Let States Rule On Health Care Costs, Insurance Trades Say

NU Online News Service, Jan.8, 3:37 p.m. EST

WASHINGTON--Four insurance trade groups have drafted a letter urging lawmakers to give state regulators the job of setting rules governing health insurance administrative costs and sale of health policies through exchanges.

"As Congress begins the process of combining the House and Senate-passed comprehensive health reform bills into one piece of legislation, our members believe it important that the role of individual states be preserved and strengthened relative to health reform implementation," their letter said.

A draft of the letter was obtained yesterday by NU Online. It is expected to be sent to all members of Congress by Monday.

The letter is the work of officials of the Council of Insurance Agents and Brokers; the Independent Insurance Agents and Brokers of America; the National Association of Health Underwriters; and the National Association of Insurance and Financial Advisors.

Amongst other concerns, the letter noted a provision in the House bill making the Small Business Administration responsible for "a host of services" for small businesses related to health care.

The letter said the SBA "is already overworked, underfunded and struggling to fulfill key priorities in relation to its current duties and obligations."

Another issue called critical in the letter is a transition to the strong medical loss ratio (MLR) provisions contained in both the House and Senate versions of the legislation designed to reduce insurer spending on administrative costs.

Those provisions would require insurance companies to pay a fixed limited percentage of premium revenue against their total medical claims cost.

Insurance agents are concerned that rather than cutting costs the provision's primary effect will be to drastically reduce their commissions, especially on sale of health insurance to small groups and individuals, because they exceed current state-based MLRs, if any.

The House bill sets the MLR rate at at least 85 percent across markets (and gives the secretary of Health and Human Services authority to set them higher. The Senate-passed measure sets the MLR rates at a minimum of 85 percent for large group plans and 80 percent for individual and small group plans, the letter said.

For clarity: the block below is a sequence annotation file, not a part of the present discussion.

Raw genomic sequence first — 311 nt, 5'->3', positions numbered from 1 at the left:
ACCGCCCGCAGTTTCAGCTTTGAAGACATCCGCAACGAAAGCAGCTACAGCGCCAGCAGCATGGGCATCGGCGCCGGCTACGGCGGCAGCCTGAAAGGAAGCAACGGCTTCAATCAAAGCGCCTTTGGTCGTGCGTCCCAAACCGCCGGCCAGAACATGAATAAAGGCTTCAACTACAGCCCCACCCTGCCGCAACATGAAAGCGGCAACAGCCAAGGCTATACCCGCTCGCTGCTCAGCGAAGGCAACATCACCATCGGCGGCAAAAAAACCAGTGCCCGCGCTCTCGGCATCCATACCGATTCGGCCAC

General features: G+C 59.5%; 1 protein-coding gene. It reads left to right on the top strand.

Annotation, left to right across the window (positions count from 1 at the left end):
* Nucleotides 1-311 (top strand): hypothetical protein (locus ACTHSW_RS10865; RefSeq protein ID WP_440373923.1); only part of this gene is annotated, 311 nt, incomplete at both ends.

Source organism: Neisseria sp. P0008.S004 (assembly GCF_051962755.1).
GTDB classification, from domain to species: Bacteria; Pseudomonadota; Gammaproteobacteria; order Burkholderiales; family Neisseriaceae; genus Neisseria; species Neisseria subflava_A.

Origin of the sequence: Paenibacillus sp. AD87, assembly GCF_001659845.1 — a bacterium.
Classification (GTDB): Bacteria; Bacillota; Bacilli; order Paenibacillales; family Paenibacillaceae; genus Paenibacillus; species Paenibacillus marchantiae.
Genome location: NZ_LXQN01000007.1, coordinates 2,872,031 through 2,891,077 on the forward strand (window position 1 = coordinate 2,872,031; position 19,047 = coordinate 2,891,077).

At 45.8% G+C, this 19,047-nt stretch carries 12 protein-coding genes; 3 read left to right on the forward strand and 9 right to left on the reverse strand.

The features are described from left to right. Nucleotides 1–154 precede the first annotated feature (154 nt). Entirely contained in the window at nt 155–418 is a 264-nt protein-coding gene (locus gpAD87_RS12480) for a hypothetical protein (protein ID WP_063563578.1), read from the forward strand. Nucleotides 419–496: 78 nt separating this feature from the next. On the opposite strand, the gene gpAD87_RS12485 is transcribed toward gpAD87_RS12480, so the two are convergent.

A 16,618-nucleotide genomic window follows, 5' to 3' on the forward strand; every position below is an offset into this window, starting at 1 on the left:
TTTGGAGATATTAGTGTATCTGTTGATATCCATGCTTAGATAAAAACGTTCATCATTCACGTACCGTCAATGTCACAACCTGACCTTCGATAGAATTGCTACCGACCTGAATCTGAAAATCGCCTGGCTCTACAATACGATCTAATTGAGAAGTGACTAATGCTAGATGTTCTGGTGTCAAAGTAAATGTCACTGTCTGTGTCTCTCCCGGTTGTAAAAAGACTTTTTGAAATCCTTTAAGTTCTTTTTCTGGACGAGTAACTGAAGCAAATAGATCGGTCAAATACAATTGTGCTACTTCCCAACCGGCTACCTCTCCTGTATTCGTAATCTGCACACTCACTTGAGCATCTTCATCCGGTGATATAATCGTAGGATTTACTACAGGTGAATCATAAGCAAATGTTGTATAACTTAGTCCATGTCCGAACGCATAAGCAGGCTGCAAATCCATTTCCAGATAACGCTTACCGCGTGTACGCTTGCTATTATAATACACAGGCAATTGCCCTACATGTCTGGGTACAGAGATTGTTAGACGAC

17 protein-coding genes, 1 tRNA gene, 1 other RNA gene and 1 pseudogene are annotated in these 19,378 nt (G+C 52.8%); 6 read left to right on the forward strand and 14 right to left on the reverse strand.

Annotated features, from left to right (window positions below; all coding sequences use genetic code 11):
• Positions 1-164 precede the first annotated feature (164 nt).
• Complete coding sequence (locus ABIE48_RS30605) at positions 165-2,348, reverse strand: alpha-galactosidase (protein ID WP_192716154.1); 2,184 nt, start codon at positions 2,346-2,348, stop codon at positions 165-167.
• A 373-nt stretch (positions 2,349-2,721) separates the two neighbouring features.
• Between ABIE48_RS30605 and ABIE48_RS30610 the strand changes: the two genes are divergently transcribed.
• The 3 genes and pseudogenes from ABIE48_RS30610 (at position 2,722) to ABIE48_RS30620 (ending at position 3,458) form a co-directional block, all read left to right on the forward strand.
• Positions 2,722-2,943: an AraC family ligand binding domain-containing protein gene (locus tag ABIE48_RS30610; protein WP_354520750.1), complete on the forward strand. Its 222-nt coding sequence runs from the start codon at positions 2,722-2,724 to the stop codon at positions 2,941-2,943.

The letter suggests that at least until the system is fully implemented in 2014 that states be allowed to lower the requirement to 75 percent, the rate used by many states, at least in the individual market, to allow an adequate transition period.

And that should happen only "if it is absolutely necessary to have a loss ratio requirement" in any final bill, the letter said.

That's because insurers will have all of the same expenses they have today, plus those associated with preparation for transition to the new systems outlined in the legislation, the letter explained.

The trade groups also said in the letter that states should have a role in defining and also in determining "if the MLR level is adversely impacting the functionality of each state's specific insurance markets."

Regarding exchanges, the letter said each state should have the ability to design and maintain its own exchange to accommodate the varying needs of its own population, as is allowed in the Senate-passed legislation, H.R. 3590.

"And in creating these state-based exchanges, it is crucial that Congress preserve state-based flexibility and utilize existing state-based regulatory authority through the nation's governors and insurance commissioners," the letter said.

"The federal regulatory functions of any exchanges should be focused on areas needed to facilitate the purchase of insurance by individuals and small employers," the letter added.


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